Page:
How is this information useful?
As we have already said, EST is a great tool to isolate energy systems and train them independently. This not only allows coaches and athletes to target and develop areas of fitness required for their specific sport, but to also pinpoint and develop the weaker areas of an athletes arsenal.
When implementing EST, there are a few variables to consider.
The Intensity / Effort Level
This will be directly related to the response you are looking for, and will help to guide the athlete on how to attack each interval.
· Very very hard (VVH) 110%
· Very hard (VH) 100%
· Hard (H) 90-100%
· Moderate (M) 75-95%
· Easy (E) Below 75%
The duration will be dependent on the effort. If you want your athlete to hit a VVH effort, they will not be able to hold that effort for very long. Here is a broad summary of the durations in each energy system
· Anaerobic A-lactic = up to 10 seconds, for more than 10 rounds
· Anaerobic Lactic = 10 seconds to 2 minutes, for up to 10 rounds
· Aerobic = longer than 2-3 minutes, for 1-5 rounds
The rest should be representative of the work; the harder the effort, the shorter the work, and the more rest required in order to be able to repeat the same effort at the same intensity.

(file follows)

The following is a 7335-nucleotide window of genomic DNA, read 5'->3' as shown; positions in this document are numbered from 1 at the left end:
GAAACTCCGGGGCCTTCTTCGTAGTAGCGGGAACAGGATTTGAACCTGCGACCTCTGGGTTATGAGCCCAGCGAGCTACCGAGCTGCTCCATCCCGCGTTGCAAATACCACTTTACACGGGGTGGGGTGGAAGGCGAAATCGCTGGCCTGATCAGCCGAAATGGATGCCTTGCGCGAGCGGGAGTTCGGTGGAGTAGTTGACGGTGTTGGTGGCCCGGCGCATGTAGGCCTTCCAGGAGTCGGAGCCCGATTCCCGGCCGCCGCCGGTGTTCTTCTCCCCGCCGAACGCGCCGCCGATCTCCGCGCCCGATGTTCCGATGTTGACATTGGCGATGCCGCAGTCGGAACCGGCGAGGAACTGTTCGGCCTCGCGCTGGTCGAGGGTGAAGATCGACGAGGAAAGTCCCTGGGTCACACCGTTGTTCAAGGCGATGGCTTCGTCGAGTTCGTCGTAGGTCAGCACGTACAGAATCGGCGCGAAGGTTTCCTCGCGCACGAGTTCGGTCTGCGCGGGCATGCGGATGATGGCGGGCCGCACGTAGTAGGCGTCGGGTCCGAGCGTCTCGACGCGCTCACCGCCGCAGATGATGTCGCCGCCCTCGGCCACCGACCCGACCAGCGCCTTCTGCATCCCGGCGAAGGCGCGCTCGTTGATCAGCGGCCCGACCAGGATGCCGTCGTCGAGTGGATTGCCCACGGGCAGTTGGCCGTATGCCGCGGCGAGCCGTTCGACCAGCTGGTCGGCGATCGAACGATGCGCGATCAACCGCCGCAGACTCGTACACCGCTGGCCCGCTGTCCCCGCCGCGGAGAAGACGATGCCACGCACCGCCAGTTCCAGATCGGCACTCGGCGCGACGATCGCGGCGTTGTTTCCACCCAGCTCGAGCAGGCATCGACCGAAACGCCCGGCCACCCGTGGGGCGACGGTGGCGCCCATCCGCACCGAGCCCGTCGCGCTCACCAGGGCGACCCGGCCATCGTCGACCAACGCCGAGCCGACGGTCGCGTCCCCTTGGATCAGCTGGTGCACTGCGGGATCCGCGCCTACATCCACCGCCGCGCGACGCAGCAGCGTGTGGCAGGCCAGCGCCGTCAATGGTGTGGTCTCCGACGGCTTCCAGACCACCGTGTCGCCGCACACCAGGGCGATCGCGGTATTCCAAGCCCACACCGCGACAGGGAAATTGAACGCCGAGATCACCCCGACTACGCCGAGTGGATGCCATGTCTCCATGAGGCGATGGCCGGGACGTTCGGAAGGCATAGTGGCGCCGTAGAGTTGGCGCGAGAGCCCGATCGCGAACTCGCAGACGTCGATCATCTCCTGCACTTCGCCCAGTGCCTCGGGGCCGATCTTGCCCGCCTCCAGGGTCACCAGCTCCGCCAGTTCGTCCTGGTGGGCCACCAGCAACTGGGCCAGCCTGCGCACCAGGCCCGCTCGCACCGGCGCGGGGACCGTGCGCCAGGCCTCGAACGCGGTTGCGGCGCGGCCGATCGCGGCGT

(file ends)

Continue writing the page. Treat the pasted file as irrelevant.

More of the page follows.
· 10 seconds of work at VVH = 10-12:1 rest to work
· 1:30 minutes of work at H = 5-8:1 rest to work
· 10 minutes of work at M = 0.6-1:1 rest to work
It is important to understand when to use certain movements when prescribing EST. There is a direct correlation between simple movements and higher work output, meaning, the shorter/harder the section of work the simpler the movement needs to be. Think about the difference in work output between 60sec max effort Assaut Bike vs. 60sec max effort handstand pushups. Basically, imagine the aftermath of an Assault Bike sprint...have you ever seen anyone that bad after HSPU?!
The workout should be designed in a way that allows the athlete to repeat multiple rounds with similar outcomes. In order to do this you need to abide by the variables mentioned above when creating workouts.
Ok, now I know all about EST when do I use it?